Two kinds of imported ice-cream samples detected with total bacterial counts and coliform bacteria exceeding legal limits


Hong Kong (HKSAR) -      The Centre for Food Safety (CFS) of the Food and Environmental Hygiene Department noted today (September 14) that the total bacterial counts and coliform bacteria of two kinds of ice-cream of the same brand, imported from India, were found to exceed the legal limits. The affected products have been marked and sealed at import level and have not entered the market. The CFS is following up on the case.

     Product details are as follows:
 
(1) Product name: Fruit Bonanza Ice Cream (Cashew & Coconut)
     Product brand: Vadilal
     Place of origin: India
     Importer: Greens (HK) Ltd
     Net volume: 140 millilitres/4.73 fluid ounces
     Best-before date: October 14, 2018

 (2) Product name: Tender Coconut Ice Cream
     Product brand: Vadilal
     Place of origin: India
     Importer: Greens (HK) Ltd
     Net volume: 140 millilitres/4.73 fluid ounces
     Best-before date: October 14, 2018

     A spokesman for the CFS said, "The samples of the above two kinds of  ice-cream were collected at import level for testing under the routine Food Surveillance Programme.

The test results showed that four samples of Fruit Bonanza Ice Cream (Cashew & Coconut) contained coliform bacteria ranging between 210 and 280 per gram, whereas four samples of Tender Coconut Ice Cream were detected with total bacterial counts ranging between 66 000 and 640 000 per gram with two of the samples also containing 170 and 3 000 coliform bacteria per gram. All are above the legal limits."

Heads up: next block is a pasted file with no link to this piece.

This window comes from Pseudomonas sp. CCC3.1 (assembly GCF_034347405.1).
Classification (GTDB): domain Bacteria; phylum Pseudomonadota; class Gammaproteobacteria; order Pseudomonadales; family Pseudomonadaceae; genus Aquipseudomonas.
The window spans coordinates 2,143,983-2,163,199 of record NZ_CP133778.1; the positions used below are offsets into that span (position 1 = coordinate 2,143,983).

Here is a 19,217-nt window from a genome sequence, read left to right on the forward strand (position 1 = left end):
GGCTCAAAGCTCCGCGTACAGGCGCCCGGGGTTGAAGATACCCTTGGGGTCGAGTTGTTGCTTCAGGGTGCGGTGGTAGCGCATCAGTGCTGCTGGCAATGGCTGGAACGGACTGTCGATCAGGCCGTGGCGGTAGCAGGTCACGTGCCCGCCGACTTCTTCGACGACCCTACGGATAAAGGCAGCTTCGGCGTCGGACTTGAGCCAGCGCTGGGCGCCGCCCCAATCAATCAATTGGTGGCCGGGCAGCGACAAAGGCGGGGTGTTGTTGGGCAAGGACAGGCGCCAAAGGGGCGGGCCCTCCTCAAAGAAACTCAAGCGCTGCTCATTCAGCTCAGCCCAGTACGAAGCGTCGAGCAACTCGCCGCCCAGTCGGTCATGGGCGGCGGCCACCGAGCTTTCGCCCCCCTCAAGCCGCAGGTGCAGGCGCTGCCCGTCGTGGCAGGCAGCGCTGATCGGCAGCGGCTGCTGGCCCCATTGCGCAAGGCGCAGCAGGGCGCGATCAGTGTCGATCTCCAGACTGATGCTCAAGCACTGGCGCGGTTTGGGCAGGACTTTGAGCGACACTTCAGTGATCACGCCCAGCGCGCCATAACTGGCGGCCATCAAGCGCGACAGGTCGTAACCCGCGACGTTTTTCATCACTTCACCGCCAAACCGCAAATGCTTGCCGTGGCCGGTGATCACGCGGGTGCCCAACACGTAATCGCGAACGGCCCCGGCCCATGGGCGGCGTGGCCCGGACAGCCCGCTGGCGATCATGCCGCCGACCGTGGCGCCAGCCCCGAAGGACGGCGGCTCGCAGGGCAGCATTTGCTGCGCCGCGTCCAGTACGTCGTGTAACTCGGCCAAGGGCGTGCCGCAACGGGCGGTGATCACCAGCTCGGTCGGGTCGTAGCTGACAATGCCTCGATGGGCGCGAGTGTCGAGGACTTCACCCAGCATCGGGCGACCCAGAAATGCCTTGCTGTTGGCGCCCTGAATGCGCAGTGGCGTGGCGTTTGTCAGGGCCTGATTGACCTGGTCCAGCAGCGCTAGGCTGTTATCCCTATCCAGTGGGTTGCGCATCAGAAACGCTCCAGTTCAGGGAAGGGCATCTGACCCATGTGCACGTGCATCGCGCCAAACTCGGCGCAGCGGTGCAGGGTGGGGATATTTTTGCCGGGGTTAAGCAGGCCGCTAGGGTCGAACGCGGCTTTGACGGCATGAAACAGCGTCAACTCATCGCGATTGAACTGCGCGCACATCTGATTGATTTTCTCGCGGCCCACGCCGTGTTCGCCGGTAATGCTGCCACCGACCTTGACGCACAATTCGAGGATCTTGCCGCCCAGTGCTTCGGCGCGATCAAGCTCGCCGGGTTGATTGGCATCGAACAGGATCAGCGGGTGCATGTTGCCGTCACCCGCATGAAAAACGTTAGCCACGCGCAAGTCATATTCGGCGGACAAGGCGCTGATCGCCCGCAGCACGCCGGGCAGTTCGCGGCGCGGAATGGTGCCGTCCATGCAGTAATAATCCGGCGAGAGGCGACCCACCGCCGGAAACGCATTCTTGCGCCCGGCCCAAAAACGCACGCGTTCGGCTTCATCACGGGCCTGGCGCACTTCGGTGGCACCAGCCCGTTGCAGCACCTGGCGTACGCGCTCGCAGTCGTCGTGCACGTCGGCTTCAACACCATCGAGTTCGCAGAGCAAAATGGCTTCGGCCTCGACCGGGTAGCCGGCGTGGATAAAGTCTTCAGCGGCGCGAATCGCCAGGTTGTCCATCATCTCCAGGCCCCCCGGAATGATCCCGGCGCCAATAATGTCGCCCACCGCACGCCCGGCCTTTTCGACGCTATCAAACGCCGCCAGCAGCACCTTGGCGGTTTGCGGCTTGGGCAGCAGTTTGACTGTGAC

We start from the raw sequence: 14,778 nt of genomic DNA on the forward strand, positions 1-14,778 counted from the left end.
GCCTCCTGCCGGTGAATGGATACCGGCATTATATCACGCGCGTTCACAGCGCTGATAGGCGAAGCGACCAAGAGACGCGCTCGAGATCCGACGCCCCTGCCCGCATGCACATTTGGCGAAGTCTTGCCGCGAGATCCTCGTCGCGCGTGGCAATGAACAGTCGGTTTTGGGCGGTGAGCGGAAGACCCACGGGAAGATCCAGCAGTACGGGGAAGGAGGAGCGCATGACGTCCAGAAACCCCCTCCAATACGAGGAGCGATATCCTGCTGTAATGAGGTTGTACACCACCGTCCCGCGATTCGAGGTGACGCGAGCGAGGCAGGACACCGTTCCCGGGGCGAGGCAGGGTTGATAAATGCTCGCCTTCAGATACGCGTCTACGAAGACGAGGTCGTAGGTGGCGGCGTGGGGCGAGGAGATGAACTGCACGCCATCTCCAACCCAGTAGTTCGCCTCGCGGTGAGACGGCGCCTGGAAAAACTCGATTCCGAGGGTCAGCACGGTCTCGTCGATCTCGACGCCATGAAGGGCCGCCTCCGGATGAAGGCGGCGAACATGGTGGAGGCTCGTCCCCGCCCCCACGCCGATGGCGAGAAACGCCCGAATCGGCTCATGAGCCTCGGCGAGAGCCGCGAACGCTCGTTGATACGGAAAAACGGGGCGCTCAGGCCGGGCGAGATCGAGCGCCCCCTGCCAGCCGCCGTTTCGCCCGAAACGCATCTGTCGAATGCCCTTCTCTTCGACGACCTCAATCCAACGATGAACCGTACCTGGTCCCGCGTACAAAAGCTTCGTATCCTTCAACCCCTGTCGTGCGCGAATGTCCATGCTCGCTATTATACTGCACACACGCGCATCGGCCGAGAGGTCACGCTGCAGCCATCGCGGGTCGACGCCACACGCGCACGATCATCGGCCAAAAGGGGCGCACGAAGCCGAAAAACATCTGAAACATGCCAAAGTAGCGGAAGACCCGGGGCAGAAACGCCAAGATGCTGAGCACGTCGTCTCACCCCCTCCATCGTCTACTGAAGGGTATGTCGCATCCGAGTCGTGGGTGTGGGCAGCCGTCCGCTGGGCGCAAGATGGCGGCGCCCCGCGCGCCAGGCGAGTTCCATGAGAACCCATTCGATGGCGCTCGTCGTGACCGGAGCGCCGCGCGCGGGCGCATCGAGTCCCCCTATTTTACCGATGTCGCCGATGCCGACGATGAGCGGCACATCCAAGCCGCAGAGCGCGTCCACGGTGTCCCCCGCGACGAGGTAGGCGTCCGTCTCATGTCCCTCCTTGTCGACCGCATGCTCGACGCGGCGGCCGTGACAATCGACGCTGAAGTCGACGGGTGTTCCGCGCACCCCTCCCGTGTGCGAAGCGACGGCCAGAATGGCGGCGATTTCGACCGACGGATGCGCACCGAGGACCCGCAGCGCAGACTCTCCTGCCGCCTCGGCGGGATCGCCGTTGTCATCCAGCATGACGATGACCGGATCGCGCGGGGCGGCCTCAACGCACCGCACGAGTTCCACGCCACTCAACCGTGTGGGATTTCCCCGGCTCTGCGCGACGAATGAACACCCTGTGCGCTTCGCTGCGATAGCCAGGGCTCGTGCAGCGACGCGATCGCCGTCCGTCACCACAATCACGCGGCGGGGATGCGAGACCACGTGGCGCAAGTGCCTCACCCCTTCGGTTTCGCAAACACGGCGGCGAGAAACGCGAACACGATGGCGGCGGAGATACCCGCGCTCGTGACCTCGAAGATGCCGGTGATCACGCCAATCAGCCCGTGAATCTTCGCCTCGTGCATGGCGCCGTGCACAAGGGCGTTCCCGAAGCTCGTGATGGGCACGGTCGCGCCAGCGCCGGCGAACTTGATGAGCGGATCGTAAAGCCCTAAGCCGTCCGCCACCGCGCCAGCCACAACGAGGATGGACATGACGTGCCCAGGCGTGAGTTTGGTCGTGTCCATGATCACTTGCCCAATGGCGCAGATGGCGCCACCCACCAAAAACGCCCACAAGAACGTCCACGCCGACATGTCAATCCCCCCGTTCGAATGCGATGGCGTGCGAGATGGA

Under the Frozen Confections Regulation (Cap 132 AC), each gram of frozen confection for sale should not contain more than 50 000 bacteria or more than 100 coliform bacteria. The maximum penalty for offenders is a fine of $10,000 and three months' imprisonment upon conviction.

The fact that the total bacterial count and the coliform bacteria exceeded the legal limits indicated that the hygienic conditions were unsatisfactory, but did not mean that consumption would lead to food poisoning.

     "The CFS has informed the importer concerned of the irregularities. The affected products have all been marked and sealed and have not entered the market. The CFS has temporarily suspended the permission to import for sale of the two kinds of product concerned granted earlier to the importer," the spokesman said.

     The CFS will inform the Indian authorities of the incident, and will continue to follow up and take appropriate action.



Published on: 2017-09-14

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